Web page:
Purification of Mouse Bone Marrow-Derived Stem Cells Promotes Ex Vivo Neuronal Differentiation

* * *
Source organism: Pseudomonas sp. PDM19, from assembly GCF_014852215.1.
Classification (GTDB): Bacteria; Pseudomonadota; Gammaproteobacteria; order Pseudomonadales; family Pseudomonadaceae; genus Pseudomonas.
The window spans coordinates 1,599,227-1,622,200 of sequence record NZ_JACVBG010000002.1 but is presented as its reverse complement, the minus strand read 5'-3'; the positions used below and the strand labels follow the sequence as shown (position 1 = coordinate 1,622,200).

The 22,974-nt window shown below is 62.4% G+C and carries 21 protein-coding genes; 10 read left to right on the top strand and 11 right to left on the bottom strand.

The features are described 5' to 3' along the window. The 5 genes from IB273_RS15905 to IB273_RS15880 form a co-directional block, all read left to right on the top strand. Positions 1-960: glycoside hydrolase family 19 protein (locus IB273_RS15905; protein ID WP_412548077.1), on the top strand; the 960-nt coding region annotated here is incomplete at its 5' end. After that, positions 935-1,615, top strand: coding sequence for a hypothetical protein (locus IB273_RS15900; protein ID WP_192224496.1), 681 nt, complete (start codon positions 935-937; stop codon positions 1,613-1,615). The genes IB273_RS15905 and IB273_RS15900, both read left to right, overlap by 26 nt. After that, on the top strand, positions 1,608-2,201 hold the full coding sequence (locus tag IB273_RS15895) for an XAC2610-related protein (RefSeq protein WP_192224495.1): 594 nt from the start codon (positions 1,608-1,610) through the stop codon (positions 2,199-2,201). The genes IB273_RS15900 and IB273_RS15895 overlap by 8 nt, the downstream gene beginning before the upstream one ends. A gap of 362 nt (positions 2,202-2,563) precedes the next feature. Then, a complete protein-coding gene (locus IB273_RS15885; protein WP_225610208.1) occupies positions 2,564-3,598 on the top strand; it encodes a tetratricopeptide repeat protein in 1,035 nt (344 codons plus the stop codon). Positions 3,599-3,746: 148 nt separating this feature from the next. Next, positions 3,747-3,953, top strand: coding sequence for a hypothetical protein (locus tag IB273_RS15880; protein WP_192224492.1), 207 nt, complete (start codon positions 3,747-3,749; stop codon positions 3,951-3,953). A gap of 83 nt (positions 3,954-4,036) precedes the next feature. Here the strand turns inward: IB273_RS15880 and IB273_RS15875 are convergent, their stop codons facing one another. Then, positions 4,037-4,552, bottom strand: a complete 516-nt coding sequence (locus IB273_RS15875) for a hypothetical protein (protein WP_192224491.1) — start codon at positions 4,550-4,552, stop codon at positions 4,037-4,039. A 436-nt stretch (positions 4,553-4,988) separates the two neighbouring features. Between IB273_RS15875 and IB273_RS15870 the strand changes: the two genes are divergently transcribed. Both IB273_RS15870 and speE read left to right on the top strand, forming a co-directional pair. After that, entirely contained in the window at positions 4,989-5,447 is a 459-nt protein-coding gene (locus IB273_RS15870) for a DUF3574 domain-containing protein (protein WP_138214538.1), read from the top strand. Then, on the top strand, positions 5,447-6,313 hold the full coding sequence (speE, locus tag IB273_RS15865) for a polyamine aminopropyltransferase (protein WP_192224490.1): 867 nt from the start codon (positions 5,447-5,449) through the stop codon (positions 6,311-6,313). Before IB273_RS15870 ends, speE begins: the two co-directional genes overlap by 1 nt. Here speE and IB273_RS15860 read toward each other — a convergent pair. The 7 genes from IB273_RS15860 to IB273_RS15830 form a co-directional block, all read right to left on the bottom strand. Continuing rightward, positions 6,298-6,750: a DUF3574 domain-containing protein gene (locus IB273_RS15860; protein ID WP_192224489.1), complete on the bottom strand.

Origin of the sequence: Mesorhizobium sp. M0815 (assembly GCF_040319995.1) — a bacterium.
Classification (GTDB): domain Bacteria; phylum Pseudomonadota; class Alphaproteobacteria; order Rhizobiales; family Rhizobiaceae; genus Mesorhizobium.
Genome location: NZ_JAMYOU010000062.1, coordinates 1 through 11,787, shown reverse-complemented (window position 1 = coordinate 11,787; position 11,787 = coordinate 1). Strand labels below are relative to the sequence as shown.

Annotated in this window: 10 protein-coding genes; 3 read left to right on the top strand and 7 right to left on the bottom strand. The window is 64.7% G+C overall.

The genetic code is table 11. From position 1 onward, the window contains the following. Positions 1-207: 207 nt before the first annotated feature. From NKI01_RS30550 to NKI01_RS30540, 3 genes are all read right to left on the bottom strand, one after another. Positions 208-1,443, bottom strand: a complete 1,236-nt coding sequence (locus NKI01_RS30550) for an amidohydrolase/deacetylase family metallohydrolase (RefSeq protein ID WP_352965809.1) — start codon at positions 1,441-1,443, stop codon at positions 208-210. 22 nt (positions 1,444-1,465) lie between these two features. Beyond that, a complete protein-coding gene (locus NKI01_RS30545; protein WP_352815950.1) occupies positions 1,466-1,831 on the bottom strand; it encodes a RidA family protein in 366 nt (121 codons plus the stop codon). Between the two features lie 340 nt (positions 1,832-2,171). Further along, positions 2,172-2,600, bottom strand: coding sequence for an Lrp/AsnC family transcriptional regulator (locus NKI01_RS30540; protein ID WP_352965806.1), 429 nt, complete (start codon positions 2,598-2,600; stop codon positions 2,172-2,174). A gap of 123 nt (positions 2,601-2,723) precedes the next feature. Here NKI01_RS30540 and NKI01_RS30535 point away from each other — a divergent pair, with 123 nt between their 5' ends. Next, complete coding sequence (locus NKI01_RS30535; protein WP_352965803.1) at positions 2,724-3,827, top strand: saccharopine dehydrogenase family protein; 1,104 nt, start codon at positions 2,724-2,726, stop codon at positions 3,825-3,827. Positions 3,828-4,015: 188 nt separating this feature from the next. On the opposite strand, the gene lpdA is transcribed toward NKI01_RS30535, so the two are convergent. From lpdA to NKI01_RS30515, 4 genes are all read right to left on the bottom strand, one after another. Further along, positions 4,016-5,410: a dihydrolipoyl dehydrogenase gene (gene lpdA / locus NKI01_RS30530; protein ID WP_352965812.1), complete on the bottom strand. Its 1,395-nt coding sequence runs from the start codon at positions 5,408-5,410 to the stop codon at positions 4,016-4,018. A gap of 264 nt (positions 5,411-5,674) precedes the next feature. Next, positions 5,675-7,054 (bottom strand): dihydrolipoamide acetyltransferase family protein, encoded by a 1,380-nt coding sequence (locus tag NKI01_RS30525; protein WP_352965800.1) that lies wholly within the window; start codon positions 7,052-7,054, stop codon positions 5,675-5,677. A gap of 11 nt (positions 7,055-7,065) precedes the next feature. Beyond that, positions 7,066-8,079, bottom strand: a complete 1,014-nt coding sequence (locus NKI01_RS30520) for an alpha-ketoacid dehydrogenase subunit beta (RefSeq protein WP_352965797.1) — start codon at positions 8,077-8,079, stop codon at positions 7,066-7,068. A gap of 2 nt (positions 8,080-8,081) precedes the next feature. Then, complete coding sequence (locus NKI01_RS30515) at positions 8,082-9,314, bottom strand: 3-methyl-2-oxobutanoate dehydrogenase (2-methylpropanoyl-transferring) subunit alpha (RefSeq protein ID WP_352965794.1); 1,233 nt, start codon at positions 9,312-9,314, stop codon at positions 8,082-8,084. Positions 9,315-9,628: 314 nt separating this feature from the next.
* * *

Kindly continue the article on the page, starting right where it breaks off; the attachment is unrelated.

The main objective of this study is to test the potential of specific populations of mouse bone marrow-derived stem cells (BMSCs) to differentiate into the neuronal cell lineage. Bone marrow of 33 mice was aspirated under general anesthesia. The collected marrows were analyzed for cell counts, compositions, and percentages of different stem cell types. We used the Midi MACS magnetic separator to purify specific populations of stem cells from the aspirated bone marrow. Cells were analyzed using flow cytometry. We assessed the presence of stem cell antigen-1 (Sca-1+) and prominin-1+ cells in the cellular fraction that was depleted of lineage-committed cells (lineage−). Both purified and nonpurified cells were cultured ex vivo using specific growth media with factors that drive the cells to differentiate into the neuroglial cell types. Cells were then analyzed by flow cytometry for expression of specific neuronal markers. Our results showed that there was an increase of Sca-1+ and prominin-1+ cells in the lineage− fraction over the unpurified BM. After lineage depletion, the percentages of Sca-1+ and prominin-1+ cells increased from 4.9% and 2.6%, up to 76.1% and 59%, respectively. Unpurified mouse BM differentiated into fibroblasts, whereas Sca-1+ cells were able to generate astrocytes. Interestingly, purified prominin-1+ cells were able to generate neuronal cells. Purification of adult bone marrow-derived stem cells enhances their potentiality for differentiating into specific neuronal cell lineages.
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